Stephen Hawking’s urgent warning: Escape from planet Earth

Scientist Stephen Hawking says we must stop fighting climate change and obsessing on environmental devastation, thermonuclear war and AI, and leave our planet.

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Cosmologist Stephen Hawking.

WASHINGTON, May 9, 2017 — Some people fear humanity is destroying the planet, and they tell anyone who will listen that this is the “scientific consensus.”

U.S. Environmental Protection Agency

Climate change believers say Pacific Islanders will see their homes, and the atolls on which their homes sit, disappear under rising seas, with polar bears drowning further north for lack of ice rafts.

Harvard biologist George Wald once said “civilization will end within 15 or 30 years unless immediate action is taken against problems facing mankind.” Wald said that more than four decades ago. Interestingly, back in Wald’s day, it was the “scientific consensus” that Earth faced a global cooling crisis.

Now, the world’s favorite genius, theoretical physicist and cosmologist Stephen Hawking, says we need to stop fighting climate change, stop worrying about environmental devastation, thermonuclear war and the menace of Artificial Intelligence (killer robots!) and just leave our planet.

Cosmologist Stephen Hawking fears killer robots.

Like Harvard’s George Wald, at whom the hand of history points an index finger of disdain, Hawking has introduced his own doomsday timetable: We’ll all need to leave Earth in about a century.

Hawking’s predictions and so-called solutions are contained in a new documentary series produced by the British Broadcasting Corporation (BBC) called “Expedition New Earth.” According to the BBC, Hawking insists humanity “will have to populate a new planet within 100 years if it is to survive… With climate change, overdue asteroid strikes, epidemics and population growth, our own planet is increasingly precarious.”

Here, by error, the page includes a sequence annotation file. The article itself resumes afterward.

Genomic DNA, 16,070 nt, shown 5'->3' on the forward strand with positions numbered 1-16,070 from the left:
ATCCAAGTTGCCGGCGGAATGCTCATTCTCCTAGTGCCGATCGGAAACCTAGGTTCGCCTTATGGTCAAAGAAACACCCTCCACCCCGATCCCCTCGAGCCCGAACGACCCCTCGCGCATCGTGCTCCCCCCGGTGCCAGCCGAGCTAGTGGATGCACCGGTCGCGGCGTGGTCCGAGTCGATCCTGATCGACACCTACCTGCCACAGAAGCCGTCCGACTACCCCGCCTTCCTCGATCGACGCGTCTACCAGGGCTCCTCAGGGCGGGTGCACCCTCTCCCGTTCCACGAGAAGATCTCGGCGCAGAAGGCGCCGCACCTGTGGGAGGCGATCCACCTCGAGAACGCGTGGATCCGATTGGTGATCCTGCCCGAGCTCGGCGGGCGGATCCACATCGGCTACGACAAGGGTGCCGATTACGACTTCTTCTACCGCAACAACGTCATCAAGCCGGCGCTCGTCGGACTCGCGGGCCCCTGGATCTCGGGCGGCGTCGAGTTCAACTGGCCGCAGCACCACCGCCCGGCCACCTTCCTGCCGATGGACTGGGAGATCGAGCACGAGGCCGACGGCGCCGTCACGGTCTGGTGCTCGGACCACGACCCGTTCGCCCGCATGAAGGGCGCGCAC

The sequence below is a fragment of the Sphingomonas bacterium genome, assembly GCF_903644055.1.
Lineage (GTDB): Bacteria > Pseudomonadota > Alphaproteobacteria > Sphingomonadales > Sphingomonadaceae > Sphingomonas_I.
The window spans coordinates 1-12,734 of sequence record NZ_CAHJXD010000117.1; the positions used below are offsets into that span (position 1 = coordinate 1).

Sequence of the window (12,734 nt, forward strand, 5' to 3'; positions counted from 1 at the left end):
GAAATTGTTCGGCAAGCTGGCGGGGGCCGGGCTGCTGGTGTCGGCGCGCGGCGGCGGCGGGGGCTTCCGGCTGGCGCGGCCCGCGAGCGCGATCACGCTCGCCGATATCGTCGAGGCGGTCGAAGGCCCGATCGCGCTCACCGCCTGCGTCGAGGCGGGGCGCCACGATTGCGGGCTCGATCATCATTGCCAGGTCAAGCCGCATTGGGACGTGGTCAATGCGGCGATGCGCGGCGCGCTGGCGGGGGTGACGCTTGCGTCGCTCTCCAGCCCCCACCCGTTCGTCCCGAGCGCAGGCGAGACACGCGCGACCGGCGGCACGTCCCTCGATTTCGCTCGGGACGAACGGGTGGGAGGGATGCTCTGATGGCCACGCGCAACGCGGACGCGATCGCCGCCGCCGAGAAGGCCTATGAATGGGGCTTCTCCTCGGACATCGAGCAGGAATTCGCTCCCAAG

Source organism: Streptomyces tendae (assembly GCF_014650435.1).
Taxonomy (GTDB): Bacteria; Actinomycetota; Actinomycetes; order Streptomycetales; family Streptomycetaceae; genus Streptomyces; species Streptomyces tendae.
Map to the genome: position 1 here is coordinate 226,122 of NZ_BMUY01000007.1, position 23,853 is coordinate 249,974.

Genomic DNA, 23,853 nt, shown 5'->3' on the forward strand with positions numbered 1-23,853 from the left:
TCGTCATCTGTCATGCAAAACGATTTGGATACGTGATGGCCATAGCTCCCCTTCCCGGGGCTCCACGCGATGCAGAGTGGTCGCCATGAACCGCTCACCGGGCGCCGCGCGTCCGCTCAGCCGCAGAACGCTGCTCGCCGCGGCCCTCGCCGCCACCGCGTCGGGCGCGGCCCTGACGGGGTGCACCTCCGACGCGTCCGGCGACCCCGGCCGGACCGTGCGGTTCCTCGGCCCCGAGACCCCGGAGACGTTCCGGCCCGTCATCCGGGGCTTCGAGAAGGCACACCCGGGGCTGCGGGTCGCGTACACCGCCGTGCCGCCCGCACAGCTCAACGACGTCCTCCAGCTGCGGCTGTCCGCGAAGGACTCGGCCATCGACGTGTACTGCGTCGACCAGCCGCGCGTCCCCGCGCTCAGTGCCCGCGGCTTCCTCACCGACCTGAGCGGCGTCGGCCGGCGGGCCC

But these kinds of dire predictions are nothing new.

In the 19th century, the Reverend William Miller (leader of the Protestant Millerite movement) predicted the end of history with the return of Jesus Christ. The date he provided for Christ’s second coming was oddly specific: October 22, 1844.

Reverend William Miller preaches to his congregation.

Christ, as it turned out, was a no-show. Ever since, that day became known as the “Great Disappointment.” But a new church grew out of the day’s dissatisfaction: The Seventh-Day Adventists.

Long before the Reverend Miller was born, however, the following was written:

“Our Earth is degenerate in these latter days. There are signs that the world is speedily coming to an end. Bribery and corruption are common. Children no longer obey their parents… and the end of the world is evidently approaching.”

Assyrian relief.

The passage above was written in 2800 BC, scrawled on a clay tablet in cuneiform writing during the heyday of the Assyrian empire.

It’s too bad that a century from now, none of us will be here to point fingers at Stephen Hawking and jeer as yet another Great Disappointment comes and goes.

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